It was the third day of his visit and the end of another productive day of silences, conversations, reading, writing and reflection. I had given the TA presentation in Amsterdam that evening and, as part of the process, I had asked the participants for their written feedback. I explained to them that although it obviously helps me, it is more important for them to take a couple of minutes to reflect for themselves. The exercise will bring more clarity to their experience and reinforce their learning. At home afterwards, as I knelt by the open, floor-level window of my apartment and Karaj sat in the armchair, we reflected on how well it had all gone. Outside, the country was celebrating. It was the first King’s Night here in the Netherlands for 122 years.
Participants had handed me their written feedback as they made their way from the lecture theatre. Some stopped to chat and, by the time the last ones left, Karaj and I could be heard explaining to the man who had inspired the previous post, how important it is to stay away from game players. On our journey home, despite my curiosity (attachment), I decided not to look at the feedback until the following day. It had been a wonderful experience and there would be plenty of time tomorrow to go through people’s comments. Tonight was indeed a cause for celebration.
As our evening drew to a close, I told Karaj we would have a look at people’s feedback in the morning. Without any fuss or excitement, and delivered with his typically gentle authority, he said to me: ‘No. First write down what you think they have written. More accurately, write your own feedback of your presentation.‘ I was struck by the genius of the man and the experience he carries with him. He has done this so many times before. It is a standard procedure for him. He added: ‘When the feedback you have written is the same as what they have written, you are calm.’
The following morning, on my walk in the park, I wondered how to do it. A part of me wanted to get it right, and then I thought of a client who, whenever she did any of the assignments I gave her, always went through similar thoughts. So I told myself what I always told her: ‘There is no right or wrong answer, there is only my answer. And whatever I write, will tell me something about myself.‘ This is what I wrote (Karaj’s corrections are in brackets):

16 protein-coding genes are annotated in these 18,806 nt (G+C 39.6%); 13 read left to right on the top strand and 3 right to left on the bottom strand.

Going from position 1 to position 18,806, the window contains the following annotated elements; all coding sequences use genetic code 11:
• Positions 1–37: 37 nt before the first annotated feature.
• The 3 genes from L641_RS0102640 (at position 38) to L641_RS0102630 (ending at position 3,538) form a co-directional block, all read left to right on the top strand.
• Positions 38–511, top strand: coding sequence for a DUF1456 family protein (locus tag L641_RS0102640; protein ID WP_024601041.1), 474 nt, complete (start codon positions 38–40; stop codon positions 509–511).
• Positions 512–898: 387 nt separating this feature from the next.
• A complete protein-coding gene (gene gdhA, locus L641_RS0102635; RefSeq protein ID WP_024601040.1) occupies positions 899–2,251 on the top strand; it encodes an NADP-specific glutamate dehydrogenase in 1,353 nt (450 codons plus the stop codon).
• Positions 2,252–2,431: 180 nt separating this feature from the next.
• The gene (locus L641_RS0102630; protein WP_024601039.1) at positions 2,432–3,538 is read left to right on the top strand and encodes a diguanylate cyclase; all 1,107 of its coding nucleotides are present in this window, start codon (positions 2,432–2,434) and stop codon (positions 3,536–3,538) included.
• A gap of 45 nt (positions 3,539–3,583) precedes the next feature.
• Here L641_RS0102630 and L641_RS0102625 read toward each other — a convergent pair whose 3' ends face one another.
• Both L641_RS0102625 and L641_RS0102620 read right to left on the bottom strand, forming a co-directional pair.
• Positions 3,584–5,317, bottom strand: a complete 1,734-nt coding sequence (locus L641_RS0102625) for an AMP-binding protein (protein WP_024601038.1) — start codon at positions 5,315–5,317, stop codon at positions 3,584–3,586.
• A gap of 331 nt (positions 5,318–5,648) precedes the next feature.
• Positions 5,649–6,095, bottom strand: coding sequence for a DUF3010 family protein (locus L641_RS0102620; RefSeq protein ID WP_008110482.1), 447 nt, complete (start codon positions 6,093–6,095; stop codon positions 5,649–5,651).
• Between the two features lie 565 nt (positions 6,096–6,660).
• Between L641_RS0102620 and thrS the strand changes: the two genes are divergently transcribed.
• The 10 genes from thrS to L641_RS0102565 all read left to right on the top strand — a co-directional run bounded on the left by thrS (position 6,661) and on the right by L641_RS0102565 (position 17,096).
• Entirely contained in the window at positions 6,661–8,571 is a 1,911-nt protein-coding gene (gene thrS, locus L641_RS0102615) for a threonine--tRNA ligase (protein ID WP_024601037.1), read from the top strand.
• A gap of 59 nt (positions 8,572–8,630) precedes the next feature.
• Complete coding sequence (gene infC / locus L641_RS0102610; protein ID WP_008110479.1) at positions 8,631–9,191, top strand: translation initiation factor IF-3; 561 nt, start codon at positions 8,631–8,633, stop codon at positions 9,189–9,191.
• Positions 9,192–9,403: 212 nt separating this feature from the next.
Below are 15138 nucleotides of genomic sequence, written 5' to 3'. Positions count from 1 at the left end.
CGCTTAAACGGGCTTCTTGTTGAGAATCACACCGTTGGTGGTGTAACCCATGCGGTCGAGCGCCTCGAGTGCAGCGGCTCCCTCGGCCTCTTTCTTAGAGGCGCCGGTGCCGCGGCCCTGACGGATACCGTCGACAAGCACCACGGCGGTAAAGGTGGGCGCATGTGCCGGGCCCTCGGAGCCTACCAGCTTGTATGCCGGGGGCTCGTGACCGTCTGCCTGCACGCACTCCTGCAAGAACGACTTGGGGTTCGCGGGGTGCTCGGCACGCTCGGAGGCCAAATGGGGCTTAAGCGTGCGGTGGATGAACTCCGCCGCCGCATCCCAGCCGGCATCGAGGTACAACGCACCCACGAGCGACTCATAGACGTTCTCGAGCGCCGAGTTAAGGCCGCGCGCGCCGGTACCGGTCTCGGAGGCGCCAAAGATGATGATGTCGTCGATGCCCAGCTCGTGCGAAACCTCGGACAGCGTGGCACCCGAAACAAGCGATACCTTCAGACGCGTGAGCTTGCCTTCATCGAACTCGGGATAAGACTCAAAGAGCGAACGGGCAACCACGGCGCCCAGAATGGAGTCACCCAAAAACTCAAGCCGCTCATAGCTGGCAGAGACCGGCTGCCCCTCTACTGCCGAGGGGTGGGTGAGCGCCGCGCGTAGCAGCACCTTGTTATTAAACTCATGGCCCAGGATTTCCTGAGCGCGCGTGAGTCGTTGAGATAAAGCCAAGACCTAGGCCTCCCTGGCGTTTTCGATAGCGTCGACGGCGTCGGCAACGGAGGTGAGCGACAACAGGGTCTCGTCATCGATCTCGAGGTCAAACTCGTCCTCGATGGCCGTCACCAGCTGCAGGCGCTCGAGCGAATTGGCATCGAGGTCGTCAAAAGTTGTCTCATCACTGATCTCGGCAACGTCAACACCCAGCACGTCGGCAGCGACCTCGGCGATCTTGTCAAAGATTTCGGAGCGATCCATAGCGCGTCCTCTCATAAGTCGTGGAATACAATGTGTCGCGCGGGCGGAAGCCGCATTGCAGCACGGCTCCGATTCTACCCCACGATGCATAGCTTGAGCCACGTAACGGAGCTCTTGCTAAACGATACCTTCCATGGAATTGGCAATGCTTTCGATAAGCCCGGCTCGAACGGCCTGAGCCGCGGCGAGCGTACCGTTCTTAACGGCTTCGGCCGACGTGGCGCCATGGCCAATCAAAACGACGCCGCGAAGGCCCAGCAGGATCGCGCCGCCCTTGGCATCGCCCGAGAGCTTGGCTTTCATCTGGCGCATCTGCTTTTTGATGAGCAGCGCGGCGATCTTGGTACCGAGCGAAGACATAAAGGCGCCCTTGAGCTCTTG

- Too much information. [Karaj: It was informative. These are MBA students.]
- Excellent everyday examples helped to explain the theory.
- Made me see just how much information is available when we look.
- Engaging presentation.
- Too lighthearted. [Karaj: It was lighthearted.]
- Jonathan & Karaj made me see how much I can help myself in situations.
- Awareness is the key.
- You have clearly lived this. You are able to relate to people’s questions and issues easily with just a few simple rules.
- You connected with people by telling your story.
- You offered ways to improve my life which I wasn’t expecting. Awareness, observation, feedback, discipline, patience.
- I learnt that it’s a process. Step by step change is the way forward rather than expect big changes overnight.
- Your story really helped to make the subject of personal development real.
- It was too quick. [Karaj: It was at the right pace. These are MBA students.]
- I would have liked more exercises to do rather than just listen to a presentation. [Karaj: It was a presentation not a workshop.]
- It was better than I expected. And different. More personal.
- It made life clearer.
After a thorough discussion with Karaj, I felt what he had told me the night before: ‘When you have written your own feedback, it no longer matters what the others have written.‘ Karaj then asked me this: ‘Given what you have written, what would you change about your presentation?‘ I replied that I would change nothing and he showed me how I could incorporate my own feedback into my next presentation (and for whom).
Eventually, we went through the feedback sheets. There had been 15 people present and their feedback covered everything written above, and more. I thought again about our conversation from the previous evening, and I remembered the feelings I’d had by the open window: I felt fortunate because here was a wise man giving me guidance from my armchair. The symbolism did not escape me either: a few hours previously he had been sitting in the front row of my presentation contributing to my work and then, on the eve of King’s Day, I found myself sitting at his feet. Honoured and humble.